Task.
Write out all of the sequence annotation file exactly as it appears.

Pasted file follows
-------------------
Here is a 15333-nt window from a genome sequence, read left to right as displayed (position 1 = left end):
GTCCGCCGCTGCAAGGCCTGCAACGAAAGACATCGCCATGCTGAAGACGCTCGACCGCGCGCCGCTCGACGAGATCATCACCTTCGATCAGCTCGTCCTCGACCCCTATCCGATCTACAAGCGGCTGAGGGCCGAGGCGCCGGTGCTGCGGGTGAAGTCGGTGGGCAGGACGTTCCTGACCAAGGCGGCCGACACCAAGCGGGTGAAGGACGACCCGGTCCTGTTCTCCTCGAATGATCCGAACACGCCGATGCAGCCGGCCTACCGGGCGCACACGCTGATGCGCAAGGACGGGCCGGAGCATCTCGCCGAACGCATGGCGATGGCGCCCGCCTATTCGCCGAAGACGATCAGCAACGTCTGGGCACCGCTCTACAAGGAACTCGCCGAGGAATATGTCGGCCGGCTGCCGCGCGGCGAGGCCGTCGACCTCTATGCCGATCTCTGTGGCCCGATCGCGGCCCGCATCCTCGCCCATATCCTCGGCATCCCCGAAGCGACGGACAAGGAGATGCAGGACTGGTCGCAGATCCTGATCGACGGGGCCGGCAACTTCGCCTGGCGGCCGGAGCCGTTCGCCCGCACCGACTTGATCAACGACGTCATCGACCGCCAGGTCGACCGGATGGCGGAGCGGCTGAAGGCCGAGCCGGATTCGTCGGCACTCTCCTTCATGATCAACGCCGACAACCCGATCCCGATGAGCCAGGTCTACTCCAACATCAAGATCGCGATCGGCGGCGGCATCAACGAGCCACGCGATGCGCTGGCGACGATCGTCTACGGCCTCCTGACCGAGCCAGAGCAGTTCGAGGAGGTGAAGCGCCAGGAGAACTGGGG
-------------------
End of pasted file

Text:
Here is a 15333-nt window from a genome sequence, read left to right as displayed (position 1 = left end):
GTCCGCCGCTGCAAGGCCTGCAACGAAAGACATCGCCATGCTGAAGACGCTCGACCGCGCGCCGCTCGACGAGATCATCACCTTCGATCAGCTCGTCCTCGACCCCTATCCGATCTACAAGCGGCTGAGGGCCGAGGCGCCGGTGCTGCGGGTGAAGTCGGTGGGCAGGACGTTCCTGACCAAGGCGGCCGACACCAAGCGGGTGAAGGACGACCCGGTCCTGTTCTCCTCGAATGATCCGAACACGCCGATGCAGCCGGCCTACCGGGCGCACACGCTGATGCGCAAGGACGGGCCGGAGCATCTCGCCGAACGCATGGCGATGGCGCCCGCCTATTCGCCGAAGACGATCAGCAACGTCTGGGCACCGCTCTACAAGGAACTCGCCGAGGAATATGTCGGCCGGCTGCCGCGCGGCGAGGCCGTCGACCTCTATGCCGATCTCTGTGGCCCGATCGCGGCCCGCATCCTCGCCCATATCCTCGGCATCCCCGAAGCGACGGACAAGGAGATGCAGGACTGGTCGCAGATCCTGATCGACGGGGCCGGCAACTTCGCCTGGCGGCCGGAGCCGTTCGCCCGCACCGACTTGATCAACGACGTCATCGACCGCCAGGTCGACCGGATGGCGGAGCGGCTGAAGGCCGAGCCGGATTCGTCGGCACTCTCCTTCATGATCAACGCCGACAACCCGATCCCGATGAGCCAGGTCTACTCCAACATCAAGATCGCGATCGGCGGCGGCATCAACGAGCCACGCGATGCGCTGGCGACGATCGTCTACGGCCTCCTGACCGAGCCAGAGCAGTTCGAGGAGGTGAAGCGCCAGGAGAACTGGGG